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MORAPAI, India (ChurchMilitant.com) - The epidemic of anti-Catholic desecrations, which in recent years has infected France, Italy, Spain, Poland the United States and other Western nations, has now reached India.
On Nov. 28, statues of the Blessed Virgin Mary and St. Teresa of Calcutta, located in grottos outside the Church of the Sacred Heart in Morapai, West Bengal, were destroyed by unknown vandals.
Local Church authorities reported the defilement to police, who assured them they would arrest the perpetrators. But, as of yet, none of the attackers have been found.
Bishop Shyamal Bose of the diocese of Baruipur, where the Church of the Sacred Heart is located, told Church Militant, "A total of three statues were attacked. One statue of Mother Mary in one grotto and two statues, one small and one big, in another grotto were totally destroyed."
The three grottos, he noted, were installed by individual Christian families for public reverence.
In the wake of the sacrilege, Bp. Bose said he was heartened by an outpouring of support from the wider Morapai community.
"Three replacement statues were installed on the evening of Nov. 30," he noted. "Hundreds of people, including people from other Christian denominations and from other faiths, gathered during the installation ceremony, which included two priests, a deacon and multiple religious sisters. Police and two members of the legislative assembly were also present."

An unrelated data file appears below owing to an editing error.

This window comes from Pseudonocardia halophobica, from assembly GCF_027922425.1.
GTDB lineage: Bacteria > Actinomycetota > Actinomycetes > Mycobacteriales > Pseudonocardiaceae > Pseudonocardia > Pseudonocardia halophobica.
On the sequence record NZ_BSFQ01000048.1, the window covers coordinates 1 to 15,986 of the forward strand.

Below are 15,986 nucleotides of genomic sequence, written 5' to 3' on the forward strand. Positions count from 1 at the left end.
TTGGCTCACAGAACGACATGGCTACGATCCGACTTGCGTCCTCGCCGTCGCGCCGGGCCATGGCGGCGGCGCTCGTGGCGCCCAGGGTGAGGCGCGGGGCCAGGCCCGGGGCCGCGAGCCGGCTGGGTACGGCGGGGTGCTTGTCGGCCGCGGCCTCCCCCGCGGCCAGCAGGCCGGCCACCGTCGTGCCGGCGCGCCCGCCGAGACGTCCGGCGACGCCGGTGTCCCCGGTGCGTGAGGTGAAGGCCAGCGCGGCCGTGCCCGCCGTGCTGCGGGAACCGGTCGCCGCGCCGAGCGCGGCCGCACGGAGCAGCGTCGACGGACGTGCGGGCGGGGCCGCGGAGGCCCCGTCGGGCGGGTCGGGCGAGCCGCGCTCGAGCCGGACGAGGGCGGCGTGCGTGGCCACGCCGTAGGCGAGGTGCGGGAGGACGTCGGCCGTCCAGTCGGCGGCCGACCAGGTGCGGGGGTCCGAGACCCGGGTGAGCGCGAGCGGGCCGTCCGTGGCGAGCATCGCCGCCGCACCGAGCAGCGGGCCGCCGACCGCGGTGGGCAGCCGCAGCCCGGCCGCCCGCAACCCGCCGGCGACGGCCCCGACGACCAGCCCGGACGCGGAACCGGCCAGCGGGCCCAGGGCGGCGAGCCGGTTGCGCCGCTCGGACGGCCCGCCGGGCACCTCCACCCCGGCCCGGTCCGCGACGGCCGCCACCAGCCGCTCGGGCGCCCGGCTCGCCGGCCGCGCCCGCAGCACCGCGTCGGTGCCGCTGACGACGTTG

Bose said the culprits tried to vandalize other statues but did not succeed.
Bishop Bose and the diocesan vicar general, Fr. Kanuj Roy, visited the Church of the Sacred Heart to take stock of the situation. There, the bishop expressed concern about the attack, viewing it as an assault not just on Christian symbols but on Christians themselves.
Attacks of this sort are becoming increasingly common in India, where 80% of the population is Hindu and just 2.3% Christian.
From Sept. 1–Dec. 2, 76 episodes of anti-Christian violence against people and sacred objects were reported across the country. From January to November 2020, there were some 250, according to the United Christian Forum (UCF).
Rohit Mark, a convert from Hinduism to Christianity, told Church Militant that radical Hindus are behind such attacks on India's Christian minority.
"New believers like myself, we are always under pressure by Hindu fundamentalists. Our lives are even threatened. Most of the time, anti-Christian criminals don't face punishment," Mark said.
Persecution of Christians in India is increasing sharply. In 2017, Open Doors ranked India as the 15th most dangerous country for Christians — up from 31st just four years earlier.